This course will introduce you to the worlds of knowledge mobilisation and policy as practice. It will enable you to understand and develop your role as a knowledge broker in policy contexts, and will provide you with analytic tools and practical skills for reflective practice. In this course we actively explore, through theory and practice, the role of the knowledge broker as a practitioner who connects research, policy and practice by effectively mobilising knowledge and fostering interfaces between organisations (e.g. research centres, government agencies, public services), people (e.g. research and policy communities) and materials (e.g. research reports, policy documents). The course provides you with a grounded understanding of policy as a field of practice and policy-making as a rich, non-linear process, in which you can become an active agent. Accordingly, the course aims to enhance your capacity to critically analyse the interface between science and policy in your area of work, thus enabling you to develop the 'know-how' to actively engage in shaping it. The work of a knowledge broker unfolds at the junction of two current trends in terms of knowledge and policy, namely the research impact agenda and the evidence-informed policy-making agenda. This course's objective is to prepare you to thrive in such context by developing your analytical skills and capacity for reflective practice.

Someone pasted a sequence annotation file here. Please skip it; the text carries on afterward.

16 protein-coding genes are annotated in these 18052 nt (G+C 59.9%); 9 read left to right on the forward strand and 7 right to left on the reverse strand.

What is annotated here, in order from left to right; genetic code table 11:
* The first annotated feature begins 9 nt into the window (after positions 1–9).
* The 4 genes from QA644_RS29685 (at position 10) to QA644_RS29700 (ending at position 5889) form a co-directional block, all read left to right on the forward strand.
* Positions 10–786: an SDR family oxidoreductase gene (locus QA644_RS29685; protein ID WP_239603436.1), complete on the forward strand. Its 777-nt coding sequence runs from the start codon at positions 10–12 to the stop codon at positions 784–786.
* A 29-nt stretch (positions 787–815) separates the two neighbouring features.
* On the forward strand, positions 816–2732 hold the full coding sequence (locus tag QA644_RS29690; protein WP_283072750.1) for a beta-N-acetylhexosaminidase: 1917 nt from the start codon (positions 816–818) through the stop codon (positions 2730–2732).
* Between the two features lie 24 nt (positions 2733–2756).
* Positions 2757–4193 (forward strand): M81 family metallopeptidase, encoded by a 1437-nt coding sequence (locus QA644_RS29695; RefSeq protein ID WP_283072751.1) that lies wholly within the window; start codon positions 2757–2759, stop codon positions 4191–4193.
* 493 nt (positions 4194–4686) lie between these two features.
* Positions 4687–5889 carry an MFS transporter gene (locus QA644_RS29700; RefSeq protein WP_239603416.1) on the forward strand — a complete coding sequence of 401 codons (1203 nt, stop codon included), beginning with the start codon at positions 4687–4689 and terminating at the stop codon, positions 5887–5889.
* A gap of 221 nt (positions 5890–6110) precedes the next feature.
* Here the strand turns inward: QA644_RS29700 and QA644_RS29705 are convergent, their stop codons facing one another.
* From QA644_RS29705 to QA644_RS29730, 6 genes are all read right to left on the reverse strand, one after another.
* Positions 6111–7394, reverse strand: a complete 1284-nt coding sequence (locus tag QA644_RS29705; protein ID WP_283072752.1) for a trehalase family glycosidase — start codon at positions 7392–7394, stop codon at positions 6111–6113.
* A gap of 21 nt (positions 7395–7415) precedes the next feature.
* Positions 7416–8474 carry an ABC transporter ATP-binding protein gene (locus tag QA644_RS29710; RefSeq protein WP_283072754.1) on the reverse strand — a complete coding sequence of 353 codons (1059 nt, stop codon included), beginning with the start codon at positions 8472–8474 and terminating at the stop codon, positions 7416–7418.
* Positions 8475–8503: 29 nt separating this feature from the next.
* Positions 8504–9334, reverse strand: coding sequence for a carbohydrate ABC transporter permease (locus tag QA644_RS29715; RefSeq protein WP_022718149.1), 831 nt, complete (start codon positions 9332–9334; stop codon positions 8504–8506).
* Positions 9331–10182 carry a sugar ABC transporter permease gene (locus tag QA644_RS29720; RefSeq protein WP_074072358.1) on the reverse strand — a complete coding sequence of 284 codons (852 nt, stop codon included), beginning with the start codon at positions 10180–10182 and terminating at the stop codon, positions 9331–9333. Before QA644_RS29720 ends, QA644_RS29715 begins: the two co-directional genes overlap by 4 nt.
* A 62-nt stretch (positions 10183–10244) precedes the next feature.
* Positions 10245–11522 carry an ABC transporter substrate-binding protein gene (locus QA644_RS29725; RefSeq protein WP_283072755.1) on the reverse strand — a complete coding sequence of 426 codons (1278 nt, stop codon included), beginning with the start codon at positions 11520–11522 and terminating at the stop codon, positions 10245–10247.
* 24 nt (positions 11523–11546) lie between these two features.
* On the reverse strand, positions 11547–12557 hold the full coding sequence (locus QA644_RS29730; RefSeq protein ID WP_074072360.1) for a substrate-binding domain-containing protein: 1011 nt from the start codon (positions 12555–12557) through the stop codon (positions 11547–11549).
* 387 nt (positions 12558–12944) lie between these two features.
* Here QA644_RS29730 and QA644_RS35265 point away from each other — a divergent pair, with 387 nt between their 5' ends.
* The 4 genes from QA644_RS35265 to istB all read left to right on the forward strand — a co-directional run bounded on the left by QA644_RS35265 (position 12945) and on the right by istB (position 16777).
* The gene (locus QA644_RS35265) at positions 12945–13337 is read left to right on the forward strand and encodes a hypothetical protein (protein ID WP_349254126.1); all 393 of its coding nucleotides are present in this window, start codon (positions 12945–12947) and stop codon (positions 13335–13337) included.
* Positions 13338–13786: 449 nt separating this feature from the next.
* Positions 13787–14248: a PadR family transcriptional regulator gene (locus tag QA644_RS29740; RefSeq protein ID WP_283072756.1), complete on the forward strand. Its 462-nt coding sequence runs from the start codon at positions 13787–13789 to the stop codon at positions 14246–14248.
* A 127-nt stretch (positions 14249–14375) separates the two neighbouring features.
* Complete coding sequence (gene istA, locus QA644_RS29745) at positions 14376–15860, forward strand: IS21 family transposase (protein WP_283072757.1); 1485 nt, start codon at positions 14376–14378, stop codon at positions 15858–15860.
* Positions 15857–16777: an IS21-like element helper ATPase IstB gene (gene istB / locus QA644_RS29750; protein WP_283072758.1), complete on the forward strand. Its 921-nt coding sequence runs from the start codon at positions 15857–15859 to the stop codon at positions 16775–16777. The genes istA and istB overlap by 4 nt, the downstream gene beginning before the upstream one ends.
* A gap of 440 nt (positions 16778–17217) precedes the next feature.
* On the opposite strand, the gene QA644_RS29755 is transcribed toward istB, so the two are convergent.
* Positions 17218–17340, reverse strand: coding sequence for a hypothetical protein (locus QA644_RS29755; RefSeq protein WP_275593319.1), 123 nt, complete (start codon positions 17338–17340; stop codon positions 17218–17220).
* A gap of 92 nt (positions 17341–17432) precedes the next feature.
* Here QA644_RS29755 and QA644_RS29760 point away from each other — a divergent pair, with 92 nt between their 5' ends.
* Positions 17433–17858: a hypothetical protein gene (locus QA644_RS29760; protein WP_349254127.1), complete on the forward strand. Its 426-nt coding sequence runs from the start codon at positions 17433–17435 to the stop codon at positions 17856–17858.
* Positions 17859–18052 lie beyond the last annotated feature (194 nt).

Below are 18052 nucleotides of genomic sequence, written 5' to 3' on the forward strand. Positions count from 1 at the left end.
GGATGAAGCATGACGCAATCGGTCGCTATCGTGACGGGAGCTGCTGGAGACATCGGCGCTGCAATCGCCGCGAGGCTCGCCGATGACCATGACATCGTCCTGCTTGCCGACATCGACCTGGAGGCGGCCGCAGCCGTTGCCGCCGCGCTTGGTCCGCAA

Choice of Elective courses (10 credits)

Choose one from our Elective courses, worth 10 credits.

Elective courses

Science Communication and Public Engagement Placement 2

An eight week (one day per week) placement within a science communication/public engagement setting which will involve the completion and evaluation of a science communication/public engagement task.

Learning Outcomes

  1. Demonstrate the successful application of guiding principles in science communication and public engagement
  2. Reflect on and improve one's own practice
  3. Successfully complete workplace tasks

Following Semester 2

Science Communication and Public Engagement Dissertation